By Vina Medenilla
Tilapia is the Philippines’ second-most important farmed fish, after bangus. It is also the most consumed fish in the Philippines, according to the Food and Agriculture Organization of the United Nations (FAO).
The most predominant species in the country is Nile tilapia (Oreochromis niloticus).
Due to its versatility and affordability, numerous Filipino households choose tilapia as their go-to fish, which enables them to meet their bodies’ protein requirements.
Tilapia is served in a variety of ways: fried, grilled, steamed, smoked, pickled, and baked. But among numerous local tilapia recipes, there is one that stands out: tilapia noodles.
In Tabuk, Kalinga, tilapia is not only served the traditional way; its meat is also used to make pasta.
The pioneers of this innovative dish are the women farmers of St. William Farmers’ Cooperative in Barangay Calaccad in Tabuk City.
In efforts to empower fisherfolk communities, the Bureau of Fisheries and Aquatic Resources-Cordillera Administrative Region (BFAR-CAR) supports the cooperative by providing them with a facility conducive to post-harvest processing, through the DA’s Special Area for Agricultural Development (SAAD) program.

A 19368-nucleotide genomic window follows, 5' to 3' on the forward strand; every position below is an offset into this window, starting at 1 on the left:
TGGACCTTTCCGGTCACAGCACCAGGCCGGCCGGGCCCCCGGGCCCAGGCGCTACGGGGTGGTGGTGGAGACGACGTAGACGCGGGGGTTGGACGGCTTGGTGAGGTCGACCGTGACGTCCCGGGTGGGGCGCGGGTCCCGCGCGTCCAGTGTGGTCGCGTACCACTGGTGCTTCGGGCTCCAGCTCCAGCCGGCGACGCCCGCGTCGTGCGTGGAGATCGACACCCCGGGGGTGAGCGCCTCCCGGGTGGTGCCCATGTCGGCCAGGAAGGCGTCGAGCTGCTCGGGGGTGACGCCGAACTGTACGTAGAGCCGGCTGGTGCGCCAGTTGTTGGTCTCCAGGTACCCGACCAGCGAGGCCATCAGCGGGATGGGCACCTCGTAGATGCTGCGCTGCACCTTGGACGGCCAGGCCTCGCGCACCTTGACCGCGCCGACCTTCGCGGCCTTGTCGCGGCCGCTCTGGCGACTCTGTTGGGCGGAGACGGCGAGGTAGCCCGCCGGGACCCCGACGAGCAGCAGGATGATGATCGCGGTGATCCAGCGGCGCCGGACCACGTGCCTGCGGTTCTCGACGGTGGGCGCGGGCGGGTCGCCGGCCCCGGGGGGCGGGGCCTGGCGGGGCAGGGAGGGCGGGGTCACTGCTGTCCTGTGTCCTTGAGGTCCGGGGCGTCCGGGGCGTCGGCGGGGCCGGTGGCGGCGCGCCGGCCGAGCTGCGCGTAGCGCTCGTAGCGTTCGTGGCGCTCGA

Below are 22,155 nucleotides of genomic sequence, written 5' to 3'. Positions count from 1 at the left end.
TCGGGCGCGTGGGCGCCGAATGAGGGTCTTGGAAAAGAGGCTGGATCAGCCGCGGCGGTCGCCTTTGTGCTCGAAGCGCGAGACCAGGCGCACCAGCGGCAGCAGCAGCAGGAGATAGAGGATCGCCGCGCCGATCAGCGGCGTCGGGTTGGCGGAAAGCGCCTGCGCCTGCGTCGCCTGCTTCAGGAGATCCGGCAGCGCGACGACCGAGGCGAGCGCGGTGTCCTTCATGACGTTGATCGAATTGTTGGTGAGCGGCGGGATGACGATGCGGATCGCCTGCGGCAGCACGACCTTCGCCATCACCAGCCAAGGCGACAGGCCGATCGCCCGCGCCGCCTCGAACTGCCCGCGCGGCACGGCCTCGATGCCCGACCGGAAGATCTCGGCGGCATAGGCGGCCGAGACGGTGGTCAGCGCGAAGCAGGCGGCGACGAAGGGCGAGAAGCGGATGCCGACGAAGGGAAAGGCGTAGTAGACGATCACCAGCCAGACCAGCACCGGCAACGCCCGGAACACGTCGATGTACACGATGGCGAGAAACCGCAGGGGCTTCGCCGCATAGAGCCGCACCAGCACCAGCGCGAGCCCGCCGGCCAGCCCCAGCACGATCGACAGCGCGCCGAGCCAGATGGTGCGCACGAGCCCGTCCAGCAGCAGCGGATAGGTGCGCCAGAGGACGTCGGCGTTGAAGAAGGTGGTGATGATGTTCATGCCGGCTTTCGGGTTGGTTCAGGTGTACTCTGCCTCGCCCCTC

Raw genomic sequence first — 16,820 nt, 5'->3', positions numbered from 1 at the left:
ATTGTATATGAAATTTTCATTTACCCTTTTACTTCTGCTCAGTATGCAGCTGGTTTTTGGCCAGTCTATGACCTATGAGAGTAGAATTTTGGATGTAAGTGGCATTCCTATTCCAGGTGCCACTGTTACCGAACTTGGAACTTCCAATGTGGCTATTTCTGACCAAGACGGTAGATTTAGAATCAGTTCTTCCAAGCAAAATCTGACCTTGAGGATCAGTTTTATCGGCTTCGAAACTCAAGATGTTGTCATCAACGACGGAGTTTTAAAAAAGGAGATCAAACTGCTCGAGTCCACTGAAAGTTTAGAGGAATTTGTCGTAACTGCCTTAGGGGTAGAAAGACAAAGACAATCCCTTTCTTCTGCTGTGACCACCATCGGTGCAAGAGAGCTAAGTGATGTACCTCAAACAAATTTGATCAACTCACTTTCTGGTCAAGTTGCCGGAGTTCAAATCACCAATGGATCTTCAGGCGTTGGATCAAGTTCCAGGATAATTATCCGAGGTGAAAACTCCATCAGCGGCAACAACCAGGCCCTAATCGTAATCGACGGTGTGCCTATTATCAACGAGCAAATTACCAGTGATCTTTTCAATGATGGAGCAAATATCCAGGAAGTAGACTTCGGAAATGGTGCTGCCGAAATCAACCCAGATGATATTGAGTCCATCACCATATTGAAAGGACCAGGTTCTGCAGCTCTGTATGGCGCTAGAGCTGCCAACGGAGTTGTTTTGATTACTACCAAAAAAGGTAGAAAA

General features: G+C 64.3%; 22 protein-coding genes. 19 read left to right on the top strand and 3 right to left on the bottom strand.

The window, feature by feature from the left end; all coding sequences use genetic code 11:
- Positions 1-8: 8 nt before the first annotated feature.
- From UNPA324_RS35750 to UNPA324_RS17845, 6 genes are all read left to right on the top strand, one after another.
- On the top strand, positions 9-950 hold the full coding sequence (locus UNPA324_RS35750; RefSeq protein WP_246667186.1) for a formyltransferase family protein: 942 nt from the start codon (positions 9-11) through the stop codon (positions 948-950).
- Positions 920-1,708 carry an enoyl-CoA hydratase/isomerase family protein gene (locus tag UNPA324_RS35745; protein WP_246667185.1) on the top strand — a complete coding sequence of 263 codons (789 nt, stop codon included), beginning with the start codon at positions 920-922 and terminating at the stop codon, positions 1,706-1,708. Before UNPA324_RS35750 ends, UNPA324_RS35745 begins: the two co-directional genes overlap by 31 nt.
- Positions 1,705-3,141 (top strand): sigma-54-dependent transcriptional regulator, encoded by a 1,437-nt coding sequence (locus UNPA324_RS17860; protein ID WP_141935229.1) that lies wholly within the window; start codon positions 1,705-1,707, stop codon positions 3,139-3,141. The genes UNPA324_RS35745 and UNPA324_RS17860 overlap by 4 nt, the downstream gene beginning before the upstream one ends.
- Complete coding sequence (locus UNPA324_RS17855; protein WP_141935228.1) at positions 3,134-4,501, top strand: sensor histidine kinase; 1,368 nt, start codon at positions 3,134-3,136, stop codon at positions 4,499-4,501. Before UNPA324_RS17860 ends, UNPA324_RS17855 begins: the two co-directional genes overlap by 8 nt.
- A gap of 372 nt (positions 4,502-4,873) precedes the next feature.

“With the bureau’s intervention in the cooperative, other partner agencies have also helped them, especially on food processing—their imaginative and creative mindset gives them an idea to innovate a regular noodle into a tastier and healthier one, and they came up with tilapia noodle,” said BFAR-CAR.
According to Joyce Docyugen, Kalinga Provincial Fishery Officer, making tilapia noodles is similar to the production of ordinary pasta. The only difference is that tilapia meat is added to the flour.
This healthy pasta option is simple to make, so both home cooks and entrepreneurs can reap its potential as a source of protein and extra income.
The ingredients include two eggs for every two cups of all-purpose flour and pieces of tilapia meat. Once ready, allow the dough to rest for 30 minutes, flatten it, then roll it through the noodle machine to turn it into thin sheets of pasta. That’s it. It can be cooked and served in any pasta recipe that one prefers.
Tilapia pasta and Miki Bihon are very much alike, especially in terms of noodle size.
The tilapia meat used in making these noodles are sourced from the farmer’s fishponds.
As of this writing, tilapia pasta has not yet been officially brought to the market because of a lack of equipment and an unfinished food processing facility.
Despite this, the cooperative is already preparing to sell it commercially. Individuals interested in producing tilapia pasta are increasing, as per Docyugen, not only for business but also for private use.
Photos courtesy of BFAR-CAR